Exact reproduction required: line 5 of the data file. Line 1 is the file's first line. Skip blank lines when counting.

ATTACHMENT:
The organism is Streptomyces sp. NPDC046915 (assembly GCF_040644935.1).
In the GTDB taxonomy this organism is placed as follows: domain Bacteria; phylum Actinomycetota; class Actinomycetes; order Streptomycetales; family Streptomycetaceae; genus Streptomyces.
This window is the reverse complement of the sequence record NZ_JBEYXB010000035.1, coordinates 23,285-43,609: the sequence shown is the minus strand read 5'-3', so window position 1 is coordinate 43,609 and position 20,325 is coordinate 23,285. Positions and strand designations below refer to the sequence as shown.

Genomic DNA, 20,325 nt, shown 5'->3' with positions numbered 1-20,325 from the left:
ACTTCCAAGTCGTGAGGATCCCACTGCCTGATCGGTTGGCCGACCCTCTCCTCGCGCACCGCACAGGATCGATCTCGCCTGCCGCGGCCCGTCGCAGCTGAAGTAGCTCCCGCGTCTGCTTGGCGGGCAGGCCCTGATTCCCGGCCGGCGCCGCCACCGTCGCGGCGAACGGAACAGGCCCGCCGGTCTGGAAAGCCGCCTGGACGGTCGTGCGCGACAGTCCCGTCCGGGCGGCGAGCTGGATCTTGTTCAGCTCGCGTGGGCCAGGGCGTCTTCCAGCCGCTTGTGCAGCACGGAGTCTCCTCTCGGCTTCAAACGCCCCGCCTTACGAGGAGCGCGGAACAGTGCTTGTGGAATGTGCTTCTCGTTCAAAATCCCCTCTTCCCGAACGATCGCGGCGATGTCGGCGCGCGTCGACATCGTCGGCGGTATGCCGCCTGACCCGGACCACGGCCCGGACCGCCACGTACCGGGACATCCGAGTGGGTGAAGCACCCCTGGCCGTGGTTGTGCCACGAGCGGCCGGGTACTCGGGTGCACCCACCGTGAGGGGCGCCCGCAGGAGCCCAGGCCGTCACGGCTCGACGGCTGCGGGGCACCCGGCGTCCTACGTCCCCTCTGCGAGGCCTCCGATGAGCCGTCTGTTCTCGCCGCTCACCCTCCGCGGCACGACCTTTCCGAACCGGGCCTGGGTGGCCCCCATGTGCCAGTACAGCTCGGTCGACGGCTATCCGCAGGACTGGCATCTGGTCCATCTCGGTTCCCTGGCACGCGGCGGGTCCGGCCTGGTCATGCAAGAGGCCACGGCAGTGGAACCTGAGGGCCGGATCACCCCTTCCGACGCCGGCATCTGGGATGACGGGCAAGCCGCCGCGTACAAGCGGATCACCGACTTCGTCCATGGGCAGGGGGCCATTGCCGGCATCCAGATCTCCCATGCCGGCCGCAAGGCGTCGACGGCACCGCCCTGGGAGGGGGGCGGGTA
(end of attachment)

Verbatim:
ACTTCCAAGTCGTGAGGATCCCACTGCCTGATCGGTTGGCCGACCCTCTCCTCGCGCACCGCACAGGATCGATCTCGCCTGCCGCGGCCCGTCGCAGCTGAAGTAGCTCCCGCGTCTGCTTGGCGGGCAGGCCCTGATTCCCGGCCGGCGCCGCCACCGTCGCGGCGAACGGAACAGGCCCGCCGGTCTGGAAAGCCGCCTGGACGGTCGTGCGCGACAGTCCCGTCCGGGCGGCGAGCTGGATCTTGTTCAGCTCGCGTGGGCCAGGGCGTCTTCCAGCCGCTTGTGCAGCACGGAGTCTCCTCTCGGCTTCAAACGCCCCGCCTTACGAGGAGCGCGGAACAGTGCTTGTGGAATGTGCTTCTCGTTCAAAATCCCCTCTTCCCGAACGATCGCGGCGATGTCGGCGCGCGTCGACATCGTCGGCGGTATGCCGCCTGACCCGGACCACGGCCCGGACCGCCACGTACCGGGACATCCGAGTGGGTGAAGCACCCCTGGCCGTGGTTGTGCCACGAGCGGCCGGGTACTCGGGTGCACCCACCGTGAGGGGCGCCCGCAGGAGCCCAGGCCGTCACGGCTCGACGGCTGCGGGGCACCCGGCGTCCTACGTCCCCTCTGCGAGGCCTCCGATGAGCCGTCTGTTCTCGCCGCTCACCCTCCGCGGCACGACCTTTCCGAACCGGGCCTGGGTGGCCCCCATGTGCCAGTACAGCTCGGTCGACGGCTATCCGCAGGACTGGCATCTGGTCCATCTCGGTTCCCTGGCACGCGGCGGGTCCGGCCTGGTCATGCAAGAGGCCACGGCAGTGGAACCTGAGGGCCGGATCACCCCTTCCGACGCCGGCATCTGGGATGACGGGCAAGCCGCCGCGTACAAGCGGATCACCGACTTCGTCCATGGGCAGGGGGCCATTGCCGGCATCCAGATCTCCCATGCCGGCCGCAAGGCGTCGACGGCACCGCCCTGGGAGGGGGGCGGGTA